(I should of course add that the attention to detail in Glenn's post is terrific and worthy of a good argument)
Last edited by LGTrotter on 22:24 Tue 16 Sep 2014, edited 1 time in total.

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Re: Is anything from the '90s worth opening today?

Post by LGTrotter » 22:24 Tue 16 Sep 2014

I wonder Glenn if you are confabulating the Scottish drinking vessel which had a knop on the hinged lid and of distinctive shape which held three quarts. It was the knop reminiscent of the crest of a hen which gave it the name. Then there is the bottle which is considered by George Saintsbury to be the perfect size and contained three bottles. Now Saintsbury was referring to claret primarily but the same size relates to port in the literature I have seen. It is true that the volume of a standard bottle fluctuates depending on where and when you measure it but the rule of thumb is that a tappit hen is three bottles.

It is interesting that this all seems to emanate from Scotland and that three quarts was considered a reasonable drink for someone. Perhaps it was more like a yard of ale, every pub had one but no one ever used it.
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Re: Is anything from the '90s worth opening today?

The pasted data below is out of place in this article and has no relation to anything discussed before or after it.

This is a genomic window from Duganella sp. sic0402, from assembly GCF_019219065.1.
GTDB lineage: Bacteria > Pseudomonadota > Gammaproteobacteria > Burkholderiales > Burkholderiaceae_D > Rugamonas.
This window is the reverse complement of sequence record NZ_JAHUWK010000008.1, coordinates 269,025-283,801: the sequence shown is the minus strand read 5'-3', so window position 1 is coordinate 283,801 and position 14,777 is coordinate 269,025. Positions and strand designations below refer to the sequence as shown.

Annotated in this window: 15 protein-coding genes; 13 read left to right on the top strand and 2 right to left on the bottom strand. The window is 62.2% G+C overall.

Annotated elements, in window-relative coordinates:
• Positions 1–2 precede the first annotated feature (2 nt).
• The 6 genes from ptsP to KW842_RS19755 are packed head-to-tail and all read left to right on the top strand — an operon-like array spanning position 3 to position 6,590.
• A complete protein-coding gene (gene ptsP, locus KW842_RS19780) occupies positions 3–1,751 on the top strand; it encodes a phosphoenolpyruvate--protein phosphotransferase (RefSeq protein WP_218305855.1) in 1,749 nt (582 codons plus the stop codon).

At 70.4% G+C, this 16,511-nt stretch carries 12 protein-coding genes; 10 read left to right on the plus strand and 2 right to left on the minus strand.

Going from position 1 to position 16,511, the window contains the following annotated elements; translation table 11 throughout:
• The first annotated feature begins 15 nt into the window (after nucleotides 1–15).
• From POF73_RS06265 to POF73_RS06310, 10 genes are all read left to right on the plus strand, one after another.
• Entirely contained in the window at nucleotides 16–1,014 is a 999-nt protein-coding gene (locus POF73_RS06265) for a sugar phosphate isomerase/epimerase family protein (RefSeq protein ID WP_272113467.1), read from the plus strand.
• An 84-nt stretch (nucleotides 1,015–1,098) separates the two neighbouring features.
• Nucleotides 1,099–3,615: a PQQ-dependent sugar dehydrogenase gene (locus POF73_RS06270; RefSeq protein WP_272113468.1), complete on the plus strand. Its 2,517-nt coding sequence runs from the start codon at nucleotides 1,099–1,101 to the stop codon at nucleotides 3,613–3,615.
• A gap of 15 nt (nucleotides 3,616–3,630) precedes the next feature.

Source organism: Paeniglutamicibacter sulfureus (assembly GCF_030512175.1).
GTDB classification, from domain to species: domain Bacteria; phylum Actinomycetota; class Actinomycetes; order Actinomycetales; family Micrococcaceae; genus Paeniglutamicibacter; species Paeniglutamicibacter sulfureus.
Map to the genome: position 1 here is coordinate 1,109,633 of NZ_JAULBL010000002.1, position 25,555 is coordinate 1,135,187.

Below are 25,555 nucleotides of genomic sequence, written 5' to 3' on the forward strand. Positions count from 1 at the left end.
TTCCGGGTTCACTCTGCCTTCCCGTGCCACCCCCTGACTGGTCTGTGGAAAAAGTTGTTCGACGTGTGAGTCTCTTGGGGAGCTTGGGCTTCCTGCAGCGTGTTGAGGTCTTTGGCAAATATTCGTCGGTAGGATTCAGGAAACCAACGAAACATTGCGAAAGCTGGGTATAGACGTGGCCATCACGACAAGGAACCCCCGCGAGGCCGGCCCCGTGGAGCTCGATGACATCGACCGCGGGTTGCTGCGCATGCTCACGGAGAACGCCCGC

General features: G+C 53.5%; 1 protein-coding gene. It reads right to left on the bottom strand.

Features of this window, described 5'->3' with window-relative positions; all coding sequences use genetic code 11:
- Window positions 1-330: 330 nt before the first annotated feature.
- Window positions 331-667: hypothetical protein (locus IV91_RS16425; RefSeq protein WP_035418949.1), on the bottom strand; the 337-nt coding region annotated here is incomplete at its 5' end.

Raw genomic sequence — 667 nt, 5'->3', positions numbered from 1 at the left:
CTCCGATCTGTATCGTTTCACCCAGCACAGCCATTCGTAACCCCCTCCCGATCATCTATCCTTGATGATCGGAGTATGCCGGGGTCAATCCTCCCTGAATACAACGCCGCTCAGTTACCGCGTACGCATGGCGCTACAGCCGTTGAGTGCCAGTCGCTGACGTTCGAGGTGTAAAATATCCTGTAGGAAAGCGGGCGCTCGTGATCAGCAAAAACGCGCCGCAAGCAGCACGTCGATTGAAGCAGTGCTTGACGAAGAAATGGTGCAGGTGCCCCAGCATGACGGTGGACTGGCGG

Post by djewesbury » 22:29 Tue 16 Sep 2014

Now a yard is three feet. So perhaps this is something to do with three-footed hens, which I believe were common in Scotland at a certain time, until the English cut the funding for hens and everyone was left legless.
I think that's what I read in Mr Gove's British History.
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Re: Is anything from the '90s worth opening today?

Post by LGTrotter » 22:33 Tue 16 Sep 2014

And I think that Professor Dewesbury has spoken for the whole meeting there.

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Re: Is anything from the '90s worth opening today?

Post by RonnieRoots » 01:47 Wed 17 Sep 2014

Back to the original question.

For me it depends on what you're looking for in a port. As much as I like fully aged port, I sometimes look to drink something that still shows fresh fruit and has a tannic kick. Many of the SQ's from the 90s offer that right now. To mind come:
- Fonseca Guimaraens 91
- Grahams Malvedos 92
- Warre's Cavadinha 95

Although the top 94s seem to be in a closed phase now and need at least another decade to shine, there are some lesser gods that are really enjoyable now, eg Martinez and Croft.

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Re: Is anything from the '90s worth opening today?

Post by DRT » 10:05 Wed 17 Sep 2014

+1 to the martinez 94 suggestion, I seem to recall working my way through two cases of it rather quickly a handful of years ago.